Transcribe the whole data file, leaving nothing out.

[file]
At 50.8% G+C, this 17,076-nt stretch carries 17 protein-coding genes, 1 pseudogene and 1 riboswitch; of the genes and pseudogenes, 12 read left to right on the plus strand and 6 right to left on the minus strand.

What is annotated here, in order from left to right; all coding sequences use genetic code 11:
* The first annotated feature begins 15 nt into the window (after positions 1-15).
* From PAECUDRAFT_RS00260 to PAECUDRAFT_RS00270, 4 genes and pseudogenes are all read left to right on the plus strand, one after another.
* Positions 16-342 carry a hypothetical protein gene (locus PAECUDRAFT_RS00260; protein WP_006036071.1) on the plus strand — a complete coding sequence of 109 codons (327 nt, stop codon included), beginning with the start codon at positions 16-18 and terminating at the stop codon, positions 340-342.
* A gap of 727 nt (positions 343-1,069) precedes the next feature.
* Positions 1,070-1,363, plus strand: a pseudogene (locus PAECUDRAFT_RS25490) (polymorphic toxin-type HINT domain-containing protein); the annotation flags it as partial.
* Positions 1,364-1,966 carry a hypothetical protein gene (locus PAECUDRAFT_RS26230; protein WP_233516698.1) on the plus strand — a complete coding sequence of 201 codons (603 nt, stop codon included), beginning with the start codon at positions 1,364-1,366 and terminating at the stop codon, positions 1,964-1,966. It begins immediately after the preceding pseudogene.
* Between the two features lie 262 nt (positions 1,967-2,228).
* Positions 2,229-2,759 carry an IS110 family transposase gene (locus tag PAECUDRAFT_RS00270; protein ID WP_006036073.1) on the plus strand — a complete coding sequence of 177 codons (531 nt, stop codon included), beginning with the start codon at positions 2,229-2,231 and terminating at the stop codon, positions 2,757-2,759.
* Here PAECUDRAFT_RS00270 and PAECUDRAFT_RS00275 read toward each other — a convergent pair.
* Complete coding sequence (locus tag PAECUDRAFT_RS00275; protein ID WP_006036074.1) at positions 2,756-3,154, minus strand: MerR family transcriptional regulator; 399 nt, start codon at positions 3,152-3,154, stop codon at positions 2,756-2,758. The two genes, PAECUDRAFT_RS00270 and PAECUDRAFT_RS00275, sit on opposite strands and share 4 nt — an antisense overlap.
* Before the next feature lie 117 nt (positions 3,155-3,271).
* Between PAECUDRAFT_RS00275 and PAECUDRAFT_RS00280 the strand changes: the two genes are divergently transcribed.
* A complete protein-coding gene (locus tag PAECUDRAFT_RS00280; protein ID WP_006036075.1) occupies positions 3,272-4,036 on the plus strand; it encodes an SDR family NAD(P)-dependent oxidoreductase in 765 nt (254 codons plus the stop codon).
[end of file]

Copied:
At 50.8% G+C, this 17,076-nt stretch carries 17 protein-coding genes, 1 pseudogene and 1 riboswitch; of the genes and pseudogenes, 12 read left to right on the plus strand and 6 right to left on the minus strand.

What is annotated here, in order from left to right; all coding sequences use genetic code 11:
* The first annotated feature begins 15 nt into the window (after positions 1-15).
* From PAECUDRAFT_RS00260 to PAECUDRAFT_RS00270, 4 genes and pseudogenes are all read left to right on the plus strand, one after another.
* Positions 16-342 carry a hypothetical protein gene (locus PAECUDRAFT_RS00260; protein WP_006036071.1) on the plus strand — a complete coding sequence of 109 codons (327 nt, stop codon included), beginning with the start codon at positions 16-18 and terminating at the stop codon, positions 340-342.
* A gap of 727 nt (positions 343-1,069) precedes the next feature.
* Positions 1,070-1,363, plus strand: a pseudogene (locus PAECUDRAFT_RS25490) (polymorphic toxin-type HINT domain-containing protein); the annotation flags it as partial.
* Positions 1,364-1,966 carry a hypothetical protein gene (locus PAECUDRAFT_RS26230; protein WP_233516698.1) on the plus strand — a complete coding sequence of 201 codons (603 nt, stop codon included), beginning with the start codon at positions 1,364-1,366 and terminating at the stop codon, positions 1,964-1,966. It begins immediately after the preceding pseudogene.
* Between the two features lie 262 nt (positions 1,967-2,228).
* Positions 2,229-2,759 carry an IS110 family transposase gene (locus tag PAECUDRAFT_RS00270; protein ID WP_006036073.1) on the plus strand — a complete coding sequence of 177 codons (531 nt, stop codon included), beginning with the start codon at positions 2,229-2,231 and terminating at the stop codon, positions 2,757-2,759.
* Here PAECUDRAFT_RS00270 and PAECUDRAFT_RS00275 read toward each other — a convergent pair.
* Complete coding sequence (locus tag PAECUDRAFT_RS00275; protein ID WP_006036074.1) at positions 2,756-3,154, minus strand: MerR family transcriptional regulator; 399 nt, start codon at positions 3,152-3,154, stop codon at positions 2,756-2,758. The two genes, PAECUDRAFT_RS00270 and PAECUDRAFT_RS00275, sit on opposite strands and share 4 nt — an antisense overlap.
* Before the next feature lie 117 nt (positions 3,155-3,271).
* Between PAECUDRAFT_RS00275 and PAECUDRAFT_RS00280 the strand changes: the two genes are divergently transcribed.
* A complete protein-coding gene (locus tag PAECUDRAFT_RS00280; protein ID WP_006036075.1) occupies positions 3,272-4,036 on the plus strand; it encodes an SDR family NAD(P)-dependent oxidoreductase in 765 nt (254 codons plus the stop codon).